Several of the studies listed by Lieberman and Hsu to support the use of prolonged prophylaxis have nothing to do with prolonged prophylaxis. Turpie, et al (15) compared placebo with enoxaparin for 14 days; Warwick (16) compared enoxaparin with control for three days; Kalodiki (17) compared control, enoxaparin and enoxaparin combined with stockings for 8-12 days; and Leclerc (18),evaluated the use of enoxaparin for a mean of 9 days.

    A major problem that Lieberman and Hsu correctly raise is that symptomatic venous thromboembolism was not assessed in the majority of studies. However, we (3) reported a significant reduction in this complication, and Hull et al (11) found significant reductions in clinical VTE.


    1. Bergqvist D, Lindblad B. A 30-year survey of pulmonary embolism verified at autopsy: an analysis of 1274 surgical patients. Br J Surg 1985;72(2):105-8.

    2. Scurr JH, Coleridge-Smith PD, Hasty JH. Deep venous thrombosis: a continuing problem. Bmj 1988;297(6640):28.

    3. Bergqvist D, Benoni G, Bjorgell O, et al. Low-molecular-weight heparin (enoxaparin) as prophylaxis against venous thromboembolism after total hip replacement [see comments]. N Engl J Med 1996;335(10):696-700.

    4. Planes A, Vochelle N, Darmon JY, Fagola M, Bellaud M, Huet Y. Risk of deep-venous thrombosis after hospital discharge in patients having undergone total hip replacement: double-blind randomised comparison of enoxaparin versus placebo. Lancet 1996;348(9022):224-8.

    5. White RH, Romano PS, Zhou H, Rodrigo J, Bargar W. Incidence and time course of thromboembolic outcomes following total hip or knee arthroplasty. Arch Intern Med 1998;158(14):1525-31.

    6. Dahl OE, Andreassen G, Aspelin T, et al. Prolonged thromboprophylaxis following hip replacement surgery--results of a double-blind, prospective, randomised, placebo-controlled study with dalteparin (Fragmin) [see comments]. Thromb Haemost 1997;77(1):26-31.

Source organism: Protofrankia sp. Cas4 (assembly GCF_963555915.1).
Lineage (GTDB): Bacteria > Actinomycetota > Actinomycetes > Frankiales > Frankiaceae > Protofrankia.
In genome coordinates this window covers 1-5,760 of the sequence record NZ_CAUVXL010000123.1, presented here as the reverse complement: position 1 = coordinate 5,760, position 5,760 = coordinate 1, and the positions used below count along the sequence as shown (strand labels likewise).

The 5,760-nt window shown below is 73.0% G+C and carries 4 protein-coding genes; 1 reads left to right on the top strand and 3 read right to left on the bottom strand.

7. Lassen MR, Borris LC, Anderson BS, et al. Efficacy and safety of prolonged thromboprophylaxis with a low molecular weight heparin (dalteparin) after total hip arthroplasty--the Danish Prolonged Prophylaxis (DaPP) Study. Thromb Res 1998;89(6):281-7.

    8. Hull RD, Pineo GF, Francis C, et al. Low-molecular-weight heparin prophylaxis using dalteparin extended out- of-hospital vs in-hospital warfarin/out-of-hospital placebo in hip arthroplasty patients: a double- blind, randomized comparison. North American Fragmin Trial Investigators. Arch Intern Med 2000;160(14):2208-15.

    9. Comp PC, Spiro TE, Friedman RJ, et al. Prolonged enoxaparin therapy to prevent venous thromboembolism after primary hip or knee replacement. Enoxaparin Clinical Trial Group. J Bone Joint Surg Am 2001;83-A(3):336-45.

    10. Planes A, Vochelle N, Darmon JY, et al. Efficacy and safety of postdischarge administration of enoxaparin in the prevention of deep venous thrombosis after total hip replacement. A prospective randomised double-blind placebo-controlled trial. Drugs 1996;52 Suppl 7:47-54.

    11. Hull RD, Pineo GF, Stein PD, et al. Extended out-of-hospital low- molecular-weight heparin prophylaxis against deep venous thrombosis in patients after elective hip arthroplasty: a systematic review. Ann Intern Med 2001;135(10):858-69.

    12. Eikelboom JW, Quinlan DJ, Douketis JD. Extended-duration prophylaxis against venous thromboembolism after total hip or knee replacement: a meta -analysis of the randomised trials. Lancet 2001;358(9275):9-15.

    13. Prandoni P, Bruchi O, Sabbion P, et al. Prolonged thromboprophylaxis with oral anticoagulants after total hip arthroplasty: a prospective controlled randomized study. Arch Intern Med 2002;162(17):1966-71.

    14. Samama CM, Vray M, Barre J, et al. Extended venous thromboembolism prophylaxis after total hip replacement: a comparison of low-molecular- weight heparin with oral anticoagulant. Arch Intern Med 2002;162(19):2191- 6.

    15. Turpie A, Levine M, Hirsh J, et al. A randomized controlled trial of a low-molecular-weight heparin (enoxaparin) to prevent deep-vein thrombosis in patients undergoing elective hip surgery. N Engl J Med 1986;315(15):925 -9.

    16. Warwick D, Bannister GC, Glew D, et al. Perioperative low-molecular- weight heparin. Is it effective and safe. J Bone Joint Surg Br 1995;77(5):715-9.

    17. Kalodiki EP, Hoppensteadt DA, Nicolaides AN, et al. Deep venous thrombosis prophylaxis with low molecular weight heparin and elastic compression in patients having total hip replacement. A randomised controlled trial. Int Angiol 1996;15(2):162-8.

    18. Leclerc JR, Gent M, Hirsh J, Geerts WH, Ginsberg JS. The incidence of symptomatic venous thromboembolism during and after prophylaxis with enoxaparin: a multi-institutional cohort study of patients who underwent hip or knee arthroplasty. Canadian Collaborative Group. Arch Intern Med 1998;158(8):873-8.